A Minneapolis energy company may face a $254 million bill for back taxes if it loses a legal dispute with the Internal Revenue Service.
Xcel Energy Inc. believes that the IRS mistakenly disallowed interest deductions on corporate-owned life insurance, which pays benefits to the company when an employee dies but not to survivors, according to a lawsuit filed in U.S. District Court earlier this month.
The $254 million at stake is equal to 40 percent of Xcel’s total profits in 2003, the Minneapolis Star-Tribune reported.
Xcel has been deducting the premiums for these policies since 1993 — and continues to do so — but in 2001, the IRS disallowed the deductions for the years 1993 to 1997.
The two sides failed to reach an agreement after two years of negotiating. The dispute centers on corporate-owned life insurance policies, known as COLI plans, which are issued by a Denver subsidiary of Xcel called the Public Service Co. of Colorado. Xcel started taking life insurance out for some of its employees in 1993. Xcel took out loans to pay for the policies and then deducted the interest it paid on the loans, saving millions of dollars every year.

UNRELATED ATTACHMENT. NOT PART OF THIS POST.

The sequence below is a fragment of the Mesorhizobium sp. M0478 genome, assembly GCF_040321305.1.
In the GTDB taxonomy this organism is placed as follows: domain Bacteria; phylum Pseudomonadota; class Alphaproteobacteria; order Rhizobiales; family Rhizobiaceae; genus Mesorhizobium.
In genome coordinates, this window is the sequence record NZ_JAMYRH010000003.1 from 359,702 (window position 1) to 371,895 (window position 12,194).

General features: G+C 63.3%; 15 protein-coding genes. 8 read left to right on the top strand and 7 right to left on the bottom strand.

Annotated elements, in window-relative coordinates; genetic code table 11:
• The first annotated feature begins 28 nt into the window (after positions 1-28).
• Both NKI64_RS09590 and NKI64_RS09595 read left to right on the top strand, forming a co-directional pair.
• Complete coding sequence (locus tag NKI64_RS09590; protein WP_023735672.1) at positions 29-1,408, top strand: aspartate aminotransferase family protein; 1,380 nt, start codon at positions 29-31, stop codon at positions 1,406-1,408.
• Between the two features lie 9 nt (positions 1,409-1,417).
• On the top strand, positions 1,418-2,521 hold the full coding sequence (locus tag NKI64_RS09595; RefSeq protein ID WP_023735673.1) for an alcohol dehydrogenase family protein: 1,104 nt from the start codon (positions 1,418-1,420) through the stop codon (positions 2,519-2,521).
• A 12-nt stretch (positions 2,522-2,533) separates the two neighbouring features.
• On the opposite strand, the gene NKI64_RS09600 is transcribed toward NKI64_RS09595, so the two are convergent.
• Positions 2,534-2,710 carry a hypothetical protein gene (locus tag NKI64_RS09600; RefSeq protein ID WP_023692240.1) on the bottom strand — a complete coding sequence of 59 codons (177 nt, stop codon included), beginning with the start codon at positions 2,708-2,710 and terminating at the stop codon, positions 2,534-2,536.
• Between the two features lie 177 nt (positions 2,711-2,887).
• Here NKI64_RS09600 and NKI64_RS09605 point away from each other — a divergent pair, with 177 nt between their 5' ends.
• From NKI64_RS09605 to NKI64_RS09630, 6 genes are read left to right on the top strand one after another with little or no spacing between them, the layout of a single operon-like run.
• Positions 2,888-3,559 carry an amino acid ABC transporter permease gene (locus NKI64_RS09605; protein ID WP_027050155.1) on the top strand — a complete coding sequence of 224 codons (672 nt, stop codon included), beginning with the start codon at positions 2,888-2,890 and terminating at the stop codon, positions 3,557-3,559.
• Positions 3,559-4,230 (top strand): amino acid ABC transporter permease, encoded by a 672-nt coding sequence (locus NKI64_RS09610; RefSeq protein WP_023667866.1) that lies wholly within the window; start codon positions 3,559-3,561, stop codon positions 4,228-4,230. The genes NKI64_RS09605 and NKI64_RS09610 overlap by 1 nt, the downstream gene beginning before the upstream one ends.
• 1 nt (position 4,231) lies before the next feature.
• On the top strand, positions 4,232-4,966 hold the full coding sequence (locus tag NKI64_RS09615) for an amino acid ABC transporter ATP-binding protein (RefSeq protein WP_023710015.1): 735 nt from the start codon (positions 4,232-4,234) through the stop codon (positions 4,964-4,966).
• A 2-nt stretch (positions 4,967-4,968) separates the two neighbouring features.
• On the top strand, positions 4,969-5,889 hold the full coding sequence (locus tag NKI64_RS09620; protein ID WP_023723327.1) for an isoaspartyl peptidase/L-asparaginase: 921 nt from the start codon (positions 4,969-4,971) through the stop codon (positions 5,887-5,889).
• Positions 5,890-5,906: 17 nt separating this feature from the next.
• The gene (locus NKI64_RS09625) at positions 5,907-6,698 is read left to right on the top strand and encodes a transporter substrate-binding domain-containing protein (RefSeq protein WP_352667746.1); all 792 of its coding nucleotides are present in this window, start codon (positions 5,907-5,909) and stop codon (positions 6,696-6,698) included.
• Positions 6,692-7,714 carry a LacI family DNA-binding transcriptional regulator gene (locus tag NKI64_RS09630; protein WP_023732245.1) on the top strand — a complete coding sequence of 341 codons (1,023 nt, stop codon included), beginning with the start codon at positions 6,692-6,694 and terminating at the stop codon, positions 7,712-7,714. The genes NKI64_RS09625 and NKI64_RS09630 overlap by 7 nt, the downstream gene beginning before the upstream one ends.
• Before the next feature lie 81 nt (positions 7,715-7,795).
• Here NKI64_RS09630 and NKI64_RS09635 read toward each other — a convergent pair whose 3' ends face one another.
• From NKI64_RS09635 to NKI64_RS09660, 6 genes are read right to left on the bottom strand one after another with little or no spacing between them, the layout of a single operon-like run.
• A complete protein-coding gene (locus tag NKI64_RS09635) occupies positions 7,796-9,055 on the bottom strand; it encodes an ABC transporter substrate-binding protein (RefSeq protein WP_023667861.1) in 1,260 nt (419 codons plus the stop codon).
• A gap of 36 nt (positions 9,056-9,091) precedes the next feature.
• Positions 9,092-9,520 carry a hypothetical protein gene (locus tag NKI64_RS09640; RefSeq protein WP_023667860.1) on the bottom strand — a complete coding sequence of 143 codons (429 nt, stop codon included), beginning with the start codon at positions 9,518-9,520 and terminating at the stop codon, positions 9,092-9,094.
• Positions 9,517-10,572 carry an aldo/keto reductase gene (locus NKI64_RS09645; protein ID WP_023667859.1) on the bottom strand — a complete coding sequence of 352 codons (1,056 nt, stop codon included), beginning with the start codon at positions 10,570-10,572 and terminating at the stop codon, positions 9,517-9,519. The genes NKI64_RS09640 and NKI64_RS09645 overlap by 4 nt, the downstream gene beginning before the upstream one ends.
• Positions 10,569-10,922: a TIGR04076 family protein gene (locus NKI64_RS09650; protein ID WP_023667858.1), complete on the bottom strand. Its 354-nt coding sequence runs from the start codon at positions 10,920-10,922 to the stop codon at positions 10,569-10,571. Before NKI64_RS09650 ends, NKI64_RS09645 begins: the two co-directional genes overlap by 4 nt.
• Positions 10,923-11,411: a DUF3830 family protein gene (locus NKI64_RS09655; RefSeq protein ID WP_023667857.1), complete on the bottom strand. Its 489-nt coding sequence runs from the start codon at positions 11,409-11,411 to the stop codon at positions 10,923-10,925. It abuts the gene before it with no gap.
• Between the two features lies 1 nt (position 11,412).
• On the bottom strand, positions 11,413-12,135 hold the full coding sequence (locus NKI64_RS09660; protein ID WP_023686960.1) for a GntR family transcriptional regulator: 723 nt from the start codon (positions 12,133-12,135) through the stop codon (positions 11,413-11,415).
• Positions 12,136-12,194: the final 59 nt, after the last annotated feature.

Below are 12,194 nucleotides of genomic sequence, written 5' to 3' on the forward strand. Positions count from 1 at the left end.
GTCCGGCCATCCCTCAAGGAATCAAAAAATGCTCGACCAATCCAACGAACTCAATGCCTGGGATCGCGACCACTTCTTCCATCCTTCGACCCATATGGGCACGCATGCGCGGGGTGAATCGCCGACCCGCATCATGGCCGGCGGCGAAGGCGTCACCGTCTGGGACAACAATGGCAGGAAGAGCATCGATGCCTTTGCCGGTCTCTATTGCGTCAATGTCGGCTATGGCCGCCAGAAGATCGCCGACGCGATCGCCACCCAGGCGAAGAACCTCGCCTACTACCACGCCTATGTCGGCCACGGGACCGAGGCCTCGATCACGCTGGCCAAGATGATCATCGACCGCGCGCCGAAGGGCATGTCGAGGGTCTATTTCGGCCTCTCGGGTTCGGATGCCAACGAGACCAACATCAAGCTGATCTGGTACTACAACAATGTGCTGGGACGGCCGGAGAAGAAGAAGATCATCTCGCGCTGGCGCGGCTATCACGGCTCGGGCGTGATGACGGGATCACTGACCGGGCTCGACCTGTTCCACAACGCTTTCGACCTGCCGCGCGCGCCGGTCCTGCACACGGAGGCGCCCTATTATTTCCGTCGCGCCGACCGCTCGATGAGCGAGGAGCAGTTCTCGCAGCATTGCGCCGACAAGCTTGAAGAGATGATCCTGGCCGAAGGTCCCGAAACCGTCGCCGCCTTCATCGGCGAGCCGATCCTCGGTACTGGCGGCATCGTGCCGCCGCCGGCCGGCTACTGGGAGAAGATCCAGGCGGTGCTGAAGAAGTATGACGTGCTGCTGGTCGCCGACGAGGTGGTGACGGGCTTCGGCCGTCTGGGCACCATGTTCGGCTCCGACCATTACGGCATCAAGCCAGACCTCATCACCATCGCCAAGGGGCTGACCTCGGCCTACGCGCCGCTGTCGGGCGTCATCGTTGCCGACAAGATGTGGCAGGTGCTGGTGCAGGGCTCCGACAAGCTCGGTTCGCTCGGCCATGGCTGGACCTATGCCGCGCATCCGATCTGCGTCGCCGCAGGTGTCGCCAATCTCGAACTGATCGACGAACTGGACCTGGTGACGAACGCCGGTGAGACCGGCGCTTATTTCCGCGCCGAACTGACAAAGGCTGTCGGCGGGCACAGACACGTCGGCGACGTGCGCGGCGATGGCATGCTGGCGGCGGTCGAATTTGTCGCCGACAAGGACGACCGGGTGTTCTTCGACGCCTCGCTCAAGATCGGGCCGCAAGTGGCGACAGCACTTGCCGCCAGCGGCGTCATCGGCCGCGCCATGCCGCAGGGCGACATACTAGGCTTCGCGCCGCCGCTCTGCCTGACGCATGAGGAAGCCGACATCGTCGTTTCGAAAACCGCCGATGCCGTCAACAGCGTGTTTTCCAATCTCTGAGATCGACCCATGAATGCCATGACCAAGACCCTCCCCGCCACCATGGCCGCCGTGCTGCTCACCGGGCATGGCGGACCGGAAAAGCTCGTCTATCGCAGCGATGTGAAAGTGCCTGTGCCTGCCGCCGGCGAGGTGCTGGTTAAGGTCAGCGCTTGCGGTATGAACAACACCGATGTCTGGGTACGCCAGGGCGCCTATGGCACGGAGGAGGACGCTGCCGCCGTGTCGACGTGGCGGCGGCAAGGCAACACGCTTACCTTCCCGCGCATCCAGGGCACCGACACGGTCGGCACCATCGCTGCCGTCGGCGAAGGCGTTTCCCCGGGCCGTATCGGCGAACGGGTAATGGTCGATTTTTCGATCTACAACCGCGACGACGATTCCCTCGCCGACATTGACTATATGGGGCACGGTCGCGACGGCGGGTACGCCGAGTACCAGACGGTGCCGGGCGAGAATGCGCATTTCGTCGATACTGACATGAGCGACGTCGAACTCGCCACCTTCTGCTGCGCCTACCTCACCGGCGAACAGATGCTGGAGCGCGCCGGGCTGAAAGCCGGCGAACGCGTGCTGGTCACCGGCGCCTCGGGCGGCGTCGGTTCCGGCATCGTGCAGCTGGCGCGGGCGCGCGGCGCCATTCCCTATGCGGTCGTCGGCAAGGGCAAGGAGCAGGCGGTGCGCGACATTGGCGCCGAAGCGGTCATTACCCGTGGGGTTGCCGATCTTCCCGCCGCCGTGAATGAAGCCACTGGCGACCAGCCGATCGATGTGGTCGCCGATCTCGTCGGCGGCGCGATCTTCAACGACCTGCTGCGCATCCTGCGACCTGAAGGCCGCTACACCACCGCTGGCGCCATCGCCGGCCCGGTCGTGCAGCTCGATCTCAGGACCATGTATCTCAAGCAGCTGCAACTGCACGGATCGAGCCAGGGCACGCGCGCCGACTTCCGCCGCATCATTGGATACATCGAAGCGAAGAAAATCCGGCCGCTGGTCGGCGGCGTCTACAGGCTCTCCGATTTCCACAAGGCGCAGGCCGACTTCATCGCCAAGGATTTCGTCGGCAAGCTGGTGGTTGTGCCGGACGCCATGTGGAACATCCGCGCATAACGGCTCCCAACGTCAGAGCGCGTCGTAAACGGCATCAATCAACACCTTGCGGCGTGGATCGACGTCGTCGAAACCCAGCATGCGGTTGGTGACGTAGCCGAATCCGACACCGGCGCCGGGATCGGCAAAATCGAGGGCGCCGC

However, the IRS considered the COLI plans "gimmicks," said Paul Gutterman, a specialist in tax accounting at the University of Minnesota's Carlson School of Management. "The IRS has taken the position that there is no economic substance to many of these [COLI] plans."
Members of Congress and some tax experts also see the interest deduction on COLI plans as a tax avoidance scheme since the life insurance doesn’t seem to serve any purpose except to lower the company’s tax bill.
Xcel, however, says the money generated from the policies was used to fund employee benefits. Xcel executives said in an SEC filling that they believe "the resolution of the matter will not have a material adverse impact on Xcel Energy's financial position." If it loses its case, though, the IRS wants $254 million.
"This is a large enough number that, were the IRS to prevail, it would have a significant impact on Xcel's earnings and possibly its stock price," said Daniele Seitz, an energy analyst at Maxcor Financial Inc., a New York brokerage firm. "It's a big uncertainty, and the market hates uncertainties."